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The Frashley Chronicles: Sitting, Hoping, Waiting, Wishing

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Here's a little background about me, as this is my first blog post. I spent the 2010-2011 school year teaching English in Grenoble, France. Before that, I spent a year working in the heart of Chicago in the Jewish non-profit community. When I was abroad, my eyes were opened to the everyday experience of the Jewish community in my town and in the country at large. I experienced what it meant to me to be not only Jewish in France, but a Jewish, young, female, American in France. It was a ridiculously fun, thought-provoking and thrilling seven months and I'm excited to share these stories. By the way, all thoughts and opinions are purely my own…I take full responsibility for any sweeping generalizations. With that out of the way, let's start at the very beginning (a very good place to start).

Ashley Kolpak photo

I remember this time two years ago like it was yesterday. I was wrapping up my job at a Jewish non-profit office and getting ready to embark on my biggest adventure yet: a seven-month stint in France teaching English. I'd gone abroad to France before for a semester. I spent my junior spring in Aix-en-Provence, an idyllic town in the South of France.

However, my tenure as an English teacher in France was shaping up to be a completely different beast. This time around, there would be no host family, no pre-arranged dates of arrival, and no designated points of contact. As July wore on, the logistics of what I was about to embark upon became clear. I came across the first few of many truly "oy" moments.

Between booking flights, the search for accommodation and everything in between, I looked to my experience as a jack-of-all-trades administrative assistant for guidance. In the short months since graduating college, my little exposure to the "real world" molded me into a master multi-tasker. So, naturally, I built a Google doc of all the potential obstacles to clear on my way to La Belle France. That quickly got ditched for afternoons spent daydreaming, waiting and wishing for more news. A word about France for those who haven't been: nothing moves quickly.

As July blurred into August, I still had no word of what city, what town, what village I would be living in. I tried desperately to keep my cool as the days inched forward. I often returned to my favorite French expression in order to stay calm: tout est bien qui finit bien. All's well that ends well. And sure enough, on a sweltering August day, I received a letter in the mail postmarked from Grenoble, France.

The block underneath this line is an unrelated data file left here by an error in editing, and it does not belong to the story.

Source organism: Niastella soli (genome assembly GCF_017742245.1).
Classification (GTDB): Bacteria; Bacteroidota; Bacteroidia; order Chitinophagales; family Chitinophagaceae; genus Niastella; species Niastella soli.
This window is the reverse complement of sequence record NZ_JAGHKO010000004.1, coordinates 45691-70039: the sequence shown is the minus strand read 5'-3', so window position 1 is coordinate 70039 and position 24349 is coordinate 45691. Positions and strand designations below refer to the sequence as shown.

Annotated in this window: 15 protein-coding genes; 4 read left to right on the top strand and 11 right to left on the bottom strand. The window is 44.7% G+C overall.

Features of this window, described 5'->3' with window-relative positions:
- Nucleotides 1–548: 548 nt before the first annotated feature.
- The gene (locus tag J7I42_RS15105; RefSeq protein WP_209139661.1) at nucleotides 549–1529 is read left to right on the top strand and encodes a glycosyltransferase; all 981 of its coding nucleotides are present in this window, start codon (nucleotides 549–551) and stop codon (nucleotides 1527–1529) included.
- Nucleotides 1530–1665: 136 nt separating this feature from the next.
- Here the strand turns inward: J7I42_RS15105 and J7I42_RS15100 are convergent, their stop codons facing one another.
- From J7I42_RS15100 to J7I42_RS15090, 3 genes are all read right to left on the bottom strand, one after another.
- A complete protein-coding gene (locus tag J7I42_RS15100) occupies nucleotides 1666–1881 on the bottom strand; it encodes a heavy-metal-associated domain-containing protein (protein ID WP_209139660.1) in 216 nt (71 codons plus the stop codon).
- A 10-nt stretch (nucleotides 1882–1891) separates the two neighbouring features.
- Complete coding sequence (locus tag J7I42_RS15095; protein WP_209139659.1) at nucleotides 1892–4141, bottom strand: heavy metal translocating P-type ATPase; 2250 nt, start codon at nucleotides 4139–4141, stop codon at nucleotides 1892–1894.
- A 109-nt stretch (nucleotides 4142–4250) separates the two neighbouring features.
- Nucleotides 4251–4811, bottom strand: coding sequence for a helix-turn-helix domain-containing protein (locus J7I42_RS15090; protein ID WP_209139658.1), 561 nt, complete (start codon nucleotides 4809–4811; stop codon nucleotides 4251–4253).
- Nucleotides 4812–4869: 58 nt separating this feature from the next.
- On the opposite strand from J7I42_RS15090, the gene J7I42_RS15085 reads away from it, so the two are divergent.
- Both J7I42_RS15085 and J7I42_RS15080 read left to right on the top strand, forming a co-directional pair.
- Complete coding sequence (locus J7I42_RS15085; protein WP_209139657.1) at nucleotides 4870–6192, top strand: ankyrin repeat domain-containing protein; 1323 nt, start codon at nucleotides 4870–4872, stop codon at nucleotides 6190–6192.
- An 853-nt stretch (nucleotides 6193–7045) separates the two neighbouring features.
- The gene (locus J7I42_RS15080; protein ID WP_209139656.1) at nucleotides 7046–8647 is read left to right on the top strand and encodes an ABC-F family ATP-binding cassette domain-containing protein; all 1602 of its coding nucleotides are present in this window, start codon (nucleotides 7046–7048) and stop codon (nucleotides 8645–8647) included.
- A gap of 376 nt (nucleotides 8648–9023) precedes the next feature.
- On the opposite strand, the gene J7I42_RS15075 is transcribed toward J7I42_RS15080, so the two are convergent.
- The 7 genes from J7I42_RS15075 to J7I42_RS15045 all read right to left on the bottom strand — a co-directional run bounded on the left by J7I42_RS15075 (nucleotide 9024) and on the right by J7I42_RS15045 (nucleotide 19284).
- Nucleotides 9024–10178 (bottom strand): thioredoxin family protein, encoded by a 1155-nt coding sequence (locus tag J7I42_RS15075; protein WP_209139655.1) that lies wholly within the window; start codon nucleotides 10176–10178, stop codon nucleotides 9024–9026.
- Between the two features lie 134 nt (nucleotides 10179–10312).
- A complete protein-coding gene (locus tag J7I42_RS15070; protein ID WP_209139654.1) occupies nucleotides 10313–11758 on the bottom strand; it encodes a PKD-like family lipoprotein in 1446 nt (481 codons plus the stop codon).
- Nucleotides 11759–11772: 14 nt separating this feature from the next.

The Teaching Assistant Program in France (aka my means of making all of this happen) allows applicants to pick their top three areas of choice to live and teach. Grenoble was my first choice. I knew it was in the middle of the French Alps and I was ecstatic to find I was placed in the city center, after much careful deciphering of the confusing placement letter. I swiftly booked a flight and resumed daydreaming. The gaping hole in my abandoned Google doc? A place to live. Nothing to fret about, right? "Plenty of kids go on this program," I thought to myself. Fifteen hundred from America each year, in fact. But, it never hurts to explore the options. Again, I turned to work for advice.

I breathlessly explained my situation at the next staff meeting. "Contact the Chabad over there," my boss declared without skipping a beat. I took her advice.

It was surprisingly easy to locate. A simple search of "Chabad Grenoble" brought me to the Beit Chabad web page and the Rabbi's email address. I wrote him right away, sprinkling in my efforts with the Jewish non-profit community, mentioning that while not very religious myself, I'm well acquainted with plenty of people who are and of course, would respect the rules of any household.

As quickly as I sent the email, hoping on hope it would garner some sort of response, a reply from Arie R. popped into my inbox. Written in English no less, letting me know that he already sent word that a nice Jewish girl from Chicago was looking for a place to stay and he would follow up as soon as possible.

I was truly, deeply touched. The fact that someone who had never met me and knew absolutely nothing about my life stepped up to bat for me in a way that really, really mattered, it left me with such an incredible feeling. And this instance of the connectedness of the global Jewish community was just the beginning.

The plot thickens. Join me next time for the wild and crazy adventures of living with the family I found through the Grenoble Chabad.

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